Perfecting Operational Sound Quality at Ford

By Mike Mello

01.08.2008

My first car was a ’76 Chevy Caprice Estate that reminded the driver to fasten his or her seatbelt by flashing an approximately 2×2-inch red warning light on the dash which simply read: “Fasten Safety Belts.” If their was ever a buzzer that accompanied this feature, it had died out by the time I made off with that $375.00 bargain.
No kidding, that wagon was just as reliable as the ’96 Tacoma I drive now, which shows me the red-colored seatbelt dash light upon startup. At this point, the seatbelt symbol is occasionally accompanied by a single-tone repeated 3-5 times, resonating from somewhere behind the dash pad.
About a month ago, I had the chance to travel to Dearborn and take part in a presentation at a Ford sound quality engineering lab. Other writers and myself didn’t just learn about noise vibration and harshness testing, we got to don the ear goggles and be part of a quick focus group-style sound test. For about 20 minutes, we listened to various samples of car sounds and voted which latch, electric motor, and revving engine sounds appealed to us.
Why test the sound of how a door shuts? It’s just one of those defining car characteristics that sticks in an owner’s mind. It’s a sign of perceived quality. Just think back to the cars you’ve owned and I bet there was at least one that had a distinctive door latch sound that just felt right.
The Ford sound quality engineers are way, way into perfecting the sounds that define their vehicles and the closing of a door is just one of the sounds engineered under the Operational Sound Quality group. I would have to nominate the door latch sound as one of the most important operational sounds that gets overlooked by the consumer which may just have the strongest subconscious connection to the driver. I mean, really – you hear this sound over and over again – it’s easy to see why the engineers might employ the use of polymer bumpers on the door latch’s catch and pawl in order to achieve the proper sound that’s not too harsh, but still feels solid and of high quality.
Like the old seatbelt alert described above, or the one that alerts you that your keys are in the ignition, Ford is developing a new family of refined tones that will be introduced on the ’09 Ford Flex. Instead of a single chime, the sound quality engineers have developed a multi-tonal chime which will resonate through the speakers, as opposed to being mounted in the dash or kick panels. Why? By playing the new chime through the speakers, you can drop the frequency and further refine the chime.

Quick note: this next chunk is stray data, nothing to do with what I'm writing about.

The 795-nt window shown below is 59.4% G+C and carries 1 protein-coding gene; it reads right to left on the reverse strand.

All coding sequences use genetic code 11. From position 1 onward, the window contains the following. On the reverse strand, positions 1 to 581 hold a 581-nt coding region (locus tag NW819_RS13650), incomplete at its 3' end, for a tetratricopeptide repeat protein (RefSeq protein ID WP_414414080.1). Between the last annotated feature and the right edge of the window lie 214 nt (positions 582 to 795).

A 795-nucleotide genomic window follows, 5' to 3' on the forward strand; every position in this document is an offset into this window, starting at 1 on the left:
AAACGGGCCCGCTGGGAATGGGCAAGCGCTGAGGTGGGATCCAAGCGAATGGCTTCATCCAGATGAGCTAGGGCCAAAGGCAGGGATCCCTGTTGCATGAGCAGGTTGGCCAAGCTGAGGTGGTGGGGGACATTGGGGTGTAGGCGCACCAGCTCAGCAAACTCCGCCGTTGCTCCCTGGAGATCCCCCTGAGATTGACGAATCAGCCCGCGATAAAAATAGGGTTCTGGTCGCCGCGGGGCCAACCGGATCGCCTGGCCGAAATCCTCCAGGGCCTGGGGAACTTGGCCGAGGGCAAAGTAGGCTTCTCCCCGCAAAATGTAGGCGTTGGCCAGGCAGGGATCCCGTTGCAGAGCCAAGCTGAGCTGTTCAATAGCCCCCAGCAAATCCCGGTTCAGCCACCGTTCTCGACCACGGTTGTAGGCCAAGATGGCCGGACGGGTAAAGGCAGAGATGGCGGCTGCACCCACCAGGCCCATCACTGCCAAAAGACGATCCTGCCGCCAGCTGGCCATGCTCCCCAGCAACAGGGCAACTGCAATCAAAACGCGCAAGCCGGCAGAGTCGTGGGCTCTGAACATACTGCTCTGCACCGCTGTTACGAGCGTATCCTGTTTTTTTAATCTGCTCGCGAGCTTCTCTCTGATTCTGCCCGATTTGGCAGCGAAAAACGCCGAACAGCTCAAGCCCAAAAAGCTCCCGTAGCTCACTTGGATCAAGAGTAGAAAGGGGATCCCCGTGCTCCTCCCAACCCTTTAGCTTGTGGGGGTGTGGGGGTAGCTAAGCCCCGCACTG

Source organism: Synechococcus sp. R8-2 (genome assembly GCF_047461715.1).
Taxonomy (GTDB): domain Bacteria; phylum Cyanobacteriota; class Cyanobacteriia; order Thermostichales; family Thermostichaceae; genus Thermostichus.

Although lots of people think of exhaust notes as being heard outside the car, the sound engineers are also concerned with how you hear the engine’s roar inside the cabin. You wouldn’t want your Jaguar XK to sound like the new Mustang Bullitt, right? Each car delivers its own refined flavor and the interior sound is just as important as that which we hear from the dual pipes.
Nearing the end of our sound quiz, I mistook the sampled sound of a Ford GT for that of a Mustang GT. How sad. I realized my inaccurate guess when the engineers played the Mustang GT’s signature exhaust note next, followed by that of the 2009 F-150. One of the special pieces of equipment used to get the interior sound just right on the Jaguar XK is a component they unofficially called the “bark” tube, pictured below. By bolting the bark tube to the dash panel, air pressure from the intake manifold is plumbed into a membrane that tunes the exact engine sound you hear while sitting in the driver’s seat.

After removing my headphones and checking out the results of our test, our group found that we had basically selected the kinds of sounds that Ford is building into its latest lineup. We even got to check out a Fusion sedan that had an older-style door latch installed on one side and the newer, refined latch on the other side. Based on this comparison, the newer door latch sound produced a tighter, less metallic sound.
Looking ahead, a member of our group asked about the possibility of drivers programming their own chimes and warning tones. When you think of personalizing ringtones, why not, right? While there was no up or down vote cast on this idea, perhaps custom car interior tones will become an option in a couple years. Wait – has anyone already done this? If you’ve hacked into your car’s computer and customized any of these sounds, please do let me know.
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Author: Chris Haak

Chris is Autosavant's Managing Editor. He has a lifelong love of everything automotive, having grown up as the son of a car dealer. A married father of two sons, Chris is also in the process of indoctrinating them into the world of cars and trucks.

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2 Comments

  1. When electric ars become more widespread, will car makers “make up” an auditory soundtrack for people who crave the sound of a internal combustion engine? It interesting to think about.

  2. The engineers I was able to speak with seemed to think that they would not be developing an artificial engine sound for electric cars. I agree though, it’s definitely something worth exploring, even if it’s not a sound that mimics an internal combustion engine.

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